The next pub we entered was fun because the band playing had a funky bluegrassy style, something we hadn’t heard yet in Europe. It was fun to watch them, and to meet more people from all over. Killarney seemed to be a little less touristy for outsiders, but more touristy for Irish people from other areas. We met people from Dublin, Clare, and more. No matter where we have gone in Ireland, people have been genuinely curious to know more about us; where we’re from, what we do, and what brought us here. It has been so much fun to meet other travelers, to meet locals, and to get a taste for Irish culture.
The next morning we explored downtown Killarney (we were not pleased when we saw that Tk Maxx was closed), and grabbed breakfast from a little cafe down the street from the hostel called Cathleen’s Country Kitchen. We had the usual fried eggs and rashers. Rashers are pieces of Irish bacon, which is thicker and cut differently than American bacon. We walked around, went into a couple shops, and then went back to the hostel for a nap.
Feeling refreshed post-nap, we decided on Indian food for dinner (it was a long nap), and headed over to Bombay Palace on College Street in downtown Killarney. To say this Indian food was what we wanted is an understatement. Let me start by saying that we are tough Indian food critics. Ashley and I both love it (it might even be my favorite food), and we have already experienced a few different places on our trip. None of these places have been able to beat our local Indian restaurant at home, so we had very high hopes for Bombay Palace. We both ordered chicken tikka masala, basmati rice, and coriander garlic naan to share.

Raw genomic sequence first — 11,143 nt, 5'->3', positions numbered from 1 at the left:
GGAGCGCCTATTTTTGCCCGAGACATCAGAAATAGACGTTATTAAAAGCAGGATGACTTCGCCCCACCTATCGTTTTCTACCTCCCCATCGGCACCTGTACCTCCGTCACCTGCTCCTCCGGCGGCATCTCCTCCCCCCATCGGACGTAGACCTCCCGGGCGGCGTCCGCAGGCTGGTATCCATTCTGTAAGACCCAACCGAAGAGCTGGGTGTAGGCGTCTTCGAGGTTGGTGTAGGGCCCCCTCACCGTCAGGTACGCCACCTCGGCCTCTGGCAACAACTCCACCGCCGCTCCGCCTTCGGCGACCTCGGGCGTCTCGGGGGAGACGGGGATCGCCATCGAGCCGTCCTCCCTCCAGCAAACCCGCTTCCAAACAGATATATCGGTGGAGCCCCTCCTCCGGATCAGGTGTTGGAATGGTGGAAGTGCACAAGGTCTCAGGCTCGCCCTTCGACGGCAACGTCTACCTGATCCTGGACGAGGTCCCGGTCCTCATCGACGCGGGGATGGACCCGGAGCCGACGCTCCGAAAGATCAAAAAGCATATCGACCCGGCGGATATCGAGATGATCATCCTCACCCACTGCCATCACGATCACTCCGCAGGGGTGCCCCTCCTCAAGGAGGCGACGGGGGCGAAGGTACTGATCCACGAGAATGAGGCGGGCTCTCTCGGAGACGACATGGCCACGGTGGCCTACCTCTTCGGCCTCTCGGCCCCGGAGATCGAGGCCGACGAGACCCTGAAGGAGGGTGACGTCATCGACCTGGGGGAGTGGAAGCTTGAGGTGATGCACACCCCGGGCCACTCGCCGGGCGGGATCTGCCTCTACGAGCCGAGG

The food came out steaming hot, and I knew right away it was going to be delicious. The naan was hot and buttery, with plenty of herbs scattered across the top. The masala sauce was a bright red, and smelled sweeter than I was used to, but in a great way. Biting into the chicken, I looked at Ashley and said, “I have to figure out how they made this.” It was probably the best chicken I’ve ever had. So soft, so moist, and it just fell apart as you sunk your fork in. We ate until we couldn’t eat another bite, then ate a little bit more.
Honestly, the thought of drinking on that full of a stomach was not happening for me, so we called it a night pretty early after venturing around Killarney a bit more. We were being picked up early the next morning by John, the brother of the man we were borrowing the house in Fenit from.
Fenit is absolutely beautiful. A little bare, but beautiful. We stopped at a tiny grocery store on the way to the house and picked up a few necessities for our four days of relaxation (bananas, yogurt, milk, eggs, a chicken for roasting, the usual.). I know we both were thrilled to be able to cook our own food and to have a couch to sit on!! It really is the little things.
The house was everything we had hoped for and more. The view was stunning, with big picture windows overlooking a pasture of cows with the sea and mountains just beyond. We got very lucky.